Friday, July 28, 2017

Henline Falls

Had to sneak in a hike, somehow. Dollie had gone off to visit family in Spokane, leaving me untended for a couple of weeks, what could possibly go wrong? The answer to that question is better left for blogs about crazy glue and cats, not humble little blogs about the wonderful avocation of hiking. At any rate, Dollie was coming home and I had to quickly clean up the smoke stains and return the kangaroo to the game park. She was swinging by Beaverton to visit daughter Aislinn, plus she was bringing Daweson back with her, who had been visiting his father, also a Spokane resident. I went up to visit Aislinn and husband Justin, and to take Daweson off of Dollie's hands. To make a good trip gooder, Daweson and I broke up the long trip to Roseburg with a short hike in the Opal Creek Wilderness.

This little corner of the Opal Creek
Wilderness is beautifully forested

From the trailhead, the path was all about the forest. The shade was as deep and dark as a poet in the midst of a creative spell. It was cool as a bowl of gazpacho too, much appreciated when the weather is as hot as a spoonful of my Tio Jorge's menudo and I think I'm meataphor'd out. At any rate, the day was warm, but definitely cooler under the trees as Daweson scampered through a dirt path in a forest thick and lush. Me, I didn't scamper but did take lots of pictures.

Ha ha sun, you can't touch this!
We did take a little side trip when a less-used trail intersected with the main trail to Henline Falls. We followed it for a bit and the brush and brambles severely encroached the path, which eventually petered out altogether, going nowhere in the process. So, it was a short backtrack to the main trail but we did add some mileage to a short hike.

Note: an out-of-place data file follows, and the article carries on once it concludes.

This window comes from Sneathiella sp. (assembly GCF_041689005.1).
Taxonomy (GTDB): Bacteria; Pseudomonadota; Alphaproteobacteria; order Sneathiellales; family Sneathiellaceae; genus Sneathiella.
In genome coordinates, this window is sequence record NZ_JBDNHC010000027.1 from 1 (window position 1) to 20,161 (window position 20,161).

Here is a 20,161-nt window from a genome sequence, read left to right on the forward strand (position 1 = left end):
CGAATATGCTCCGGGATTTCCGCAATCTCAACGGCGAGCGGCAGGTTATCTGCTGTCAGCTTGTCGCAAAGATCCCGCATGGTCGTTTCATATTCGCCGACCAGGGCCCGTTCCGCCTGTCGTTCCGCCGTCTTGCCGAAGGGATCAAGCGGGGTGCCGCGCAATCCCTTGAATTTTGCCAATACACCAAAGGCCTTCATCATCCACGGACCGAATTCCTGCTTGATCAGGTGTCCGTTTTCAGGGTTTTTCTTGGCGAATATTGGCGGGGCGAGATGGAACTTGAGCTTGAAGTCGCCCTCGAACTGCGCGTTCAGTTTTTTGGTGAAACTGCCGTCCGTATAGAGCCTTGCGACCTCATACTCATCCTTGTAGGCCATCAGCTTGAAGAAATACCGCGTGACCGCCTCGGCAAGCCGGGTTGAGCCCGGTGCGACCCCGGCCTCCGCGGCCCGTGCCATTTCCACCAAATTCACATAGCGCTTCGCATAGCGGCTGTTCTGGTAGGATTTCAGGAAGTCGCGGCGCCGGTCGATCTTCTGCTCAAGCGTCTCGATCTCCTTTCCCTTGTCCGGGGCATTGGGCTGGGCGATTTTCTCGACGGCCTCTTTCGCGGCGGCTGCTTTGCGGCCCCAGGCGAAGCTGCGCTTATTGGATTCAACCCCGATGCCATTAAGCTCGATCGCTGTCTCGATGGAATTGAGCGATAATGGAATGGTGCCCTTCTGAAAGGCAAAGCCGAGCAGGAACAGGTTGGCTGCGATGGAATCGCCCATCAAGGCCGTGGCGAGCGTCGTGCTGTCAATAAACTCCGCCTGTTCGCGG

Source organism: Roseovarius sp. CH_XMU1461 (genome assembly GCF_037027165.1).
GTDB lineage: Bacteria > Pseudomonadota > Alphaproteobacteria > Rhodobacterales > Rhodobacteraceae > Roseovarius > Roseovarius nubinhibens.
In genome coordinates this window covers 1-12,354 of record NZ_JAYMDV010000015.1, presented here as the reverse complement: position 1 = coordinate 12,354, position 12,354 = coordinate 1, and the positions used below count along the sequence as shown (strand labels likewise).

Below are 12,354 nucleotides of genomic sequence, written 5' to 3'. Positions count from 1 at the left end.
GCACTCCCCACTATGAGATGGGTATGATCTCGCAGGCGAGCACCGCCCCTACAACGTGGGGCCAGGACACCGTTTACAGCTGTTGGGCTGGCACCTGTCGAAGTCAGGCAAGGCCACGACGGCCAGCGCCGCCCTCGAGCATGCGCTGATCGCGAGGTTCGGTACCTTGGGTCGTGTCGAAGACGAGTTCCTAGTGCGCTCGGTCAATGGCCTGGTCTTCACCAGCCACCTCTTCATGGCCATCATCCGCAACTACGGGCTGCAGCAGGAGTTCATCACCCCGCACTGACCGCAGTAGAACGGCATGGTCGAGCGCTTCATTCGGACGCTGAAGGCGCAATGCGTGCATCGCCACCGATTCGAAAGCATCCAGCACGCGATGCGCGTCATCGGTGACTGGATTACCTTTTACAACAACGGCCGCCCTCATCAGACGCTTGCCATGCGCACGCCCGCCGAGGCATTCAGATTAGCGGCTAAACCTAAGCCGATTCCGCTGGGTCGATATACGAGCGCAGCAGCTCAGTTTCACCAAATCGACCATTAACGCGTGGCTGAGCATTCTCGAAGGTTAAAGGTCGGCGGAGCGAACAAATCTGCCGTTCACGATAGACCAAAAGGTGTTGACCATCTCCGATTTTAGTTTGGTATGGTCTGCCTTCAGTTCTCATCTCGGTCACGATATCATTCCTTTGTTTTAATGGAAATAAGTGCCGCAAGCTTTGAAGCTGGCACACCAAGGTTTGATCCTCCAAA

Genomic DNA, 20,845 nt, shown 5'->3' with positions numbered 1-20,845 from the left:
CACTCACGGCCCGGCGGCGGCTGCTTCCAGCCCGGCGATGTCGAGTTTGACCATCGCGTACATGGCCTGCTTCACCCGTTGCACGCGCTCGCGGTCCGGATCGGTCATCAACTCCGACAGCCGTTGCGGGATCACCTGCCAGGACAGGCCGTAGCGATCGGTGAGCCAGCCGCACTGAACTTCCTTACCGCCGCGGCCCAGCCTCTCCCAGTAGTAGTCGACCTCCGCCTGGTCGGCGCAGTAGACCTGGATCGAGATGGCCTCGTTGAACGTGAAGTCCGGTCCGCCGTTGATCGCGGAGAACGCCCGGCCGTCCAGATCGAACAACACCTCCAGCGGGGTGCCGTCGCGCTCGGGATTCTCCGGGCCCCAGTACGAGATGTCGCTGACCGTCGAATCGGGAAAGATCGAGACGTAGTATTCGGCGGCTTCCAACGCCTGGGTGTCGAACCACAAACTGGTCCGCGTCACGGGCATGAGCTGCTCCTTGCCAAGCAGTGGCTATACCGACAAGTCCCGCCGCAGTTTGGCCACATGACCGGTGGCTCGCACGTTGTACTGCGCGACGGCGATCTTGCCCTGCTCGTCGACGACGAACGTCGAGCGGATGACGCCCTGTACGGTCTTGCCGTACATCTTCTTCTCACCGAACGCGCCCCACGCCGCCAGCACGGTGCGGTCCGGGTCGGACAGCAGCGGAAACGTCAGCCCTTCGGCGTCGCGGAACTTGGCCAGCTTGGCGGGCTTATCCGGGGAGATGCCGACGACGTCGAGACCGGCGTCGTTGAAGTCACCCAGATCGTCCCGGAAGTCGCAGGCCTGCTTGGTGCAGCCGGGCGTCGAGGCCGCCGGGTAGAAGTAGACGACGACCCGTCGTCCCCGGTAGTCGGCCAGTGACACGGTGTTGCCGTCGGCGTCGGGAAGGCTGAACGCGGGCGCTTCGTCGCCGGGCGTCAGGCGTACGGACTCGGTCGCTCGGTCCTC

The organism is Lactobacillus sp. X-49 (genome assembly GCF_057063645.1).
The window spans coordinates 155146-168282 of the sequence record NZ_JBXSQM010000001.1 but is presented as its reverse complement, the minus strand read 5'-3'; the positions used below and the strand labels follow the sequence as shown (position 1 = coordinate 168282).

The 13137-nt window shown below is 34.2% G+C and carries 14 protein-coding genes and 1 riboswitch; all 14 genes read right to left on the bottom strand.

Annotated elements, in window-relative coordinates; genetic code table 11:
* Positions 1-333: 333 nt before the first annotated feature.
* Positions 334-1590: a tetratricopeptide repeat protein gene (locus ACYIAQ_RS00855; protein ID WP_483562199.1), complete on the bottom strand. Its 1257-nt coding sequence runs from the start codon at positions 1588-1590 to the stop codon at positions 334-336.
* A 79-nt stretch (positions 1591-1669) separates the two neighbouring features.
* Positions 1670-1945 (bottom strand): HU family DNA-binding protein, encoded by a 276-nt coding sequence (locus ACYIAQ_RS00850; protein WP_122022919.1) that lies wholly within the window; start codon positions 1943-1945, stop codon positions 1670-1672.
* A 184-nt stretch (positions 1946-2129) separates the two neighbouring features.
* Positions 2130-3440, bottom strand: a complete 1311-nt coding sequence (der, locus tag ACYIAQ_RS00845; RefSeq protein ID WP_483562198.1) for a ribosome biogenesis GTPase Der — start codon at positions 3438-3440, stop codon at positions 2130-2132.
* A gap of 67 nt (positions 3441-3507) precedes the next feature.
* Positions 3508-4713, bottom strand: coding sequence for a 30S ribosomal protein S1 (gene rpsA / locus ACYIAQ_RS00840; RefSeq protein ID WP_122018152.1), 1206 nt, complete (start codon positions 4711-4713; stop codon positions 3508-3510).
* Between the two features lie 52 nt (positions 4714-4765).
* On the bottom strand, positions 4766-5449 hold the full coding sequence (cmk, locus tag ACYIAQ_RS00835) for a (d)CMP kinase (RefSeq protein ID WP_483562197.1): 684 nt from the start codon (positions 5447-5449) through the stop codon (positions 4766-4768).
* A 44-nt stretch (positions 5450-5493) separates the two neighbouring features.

Henline Creek goes over the edge
Rounding a bend at the mile mark, Henline Creek made an appearance under the maple trees. A slow breeze brought up cool moist air from the creek and both Daweson and I stopped and contentedly sighed "Ahhh...". This little creek had seen mining activity in the past and there were some cement abutments on the trail that we had to scramble over. Higher up on the cliff, the dark and mysterious mining adit (entrance or door, in mining vernacular) of Silver King Mine called out to us. The trees petered out at the base of a tall cliff that was cloven in two. Henline Creek tumbled over the gray cliffs in more than one place and water collected in a tranquil pool at the bottom of the falls.

Daweson tests his barefoot climbing skills
Time for us to play which meant Daweson waded and scaled cliff walls while I took way too many pictures of the falls and splash basin. I did scale the cliff with him to explore the mining adit. You could walk about 10 yards in an increasingly dark tunnel until a gate wisely prevented more exploration.

Splash pool at Henline Falls
After an hour's worth of waterfall-based recreation, we regretfully put shoes back on and headed back down the trail. On the way back, there was a plume of smoke rising up to the sky, it was the Whitewater Fire, the future bane of my Epic Eclipse Backpack Trip of All Time. But for now, this little hike made driving in the hot Willamette Valley more bearable, not that it is really unbearable in the first place, but you get my drift.

The Cave Creature of Silver King Mine
For more pictures, please visit the Flickr album.


  1. A long time ago, I hiked into Henline Falls on a camping trip to the Opal Creek Wilderness area with Alan, Geof and Craig. The thing I remember best about Henline is that I ended up sliding down a very rocky trail, permanently staining a new shirt and pants. Camping with no showers meant I spent the whole time looking (and no doubt smelling) like pigsty.

    Cheers, Lois

  2. Lois, you could never smell like a pigsty unless it was at the end of a 6-day backpack trip!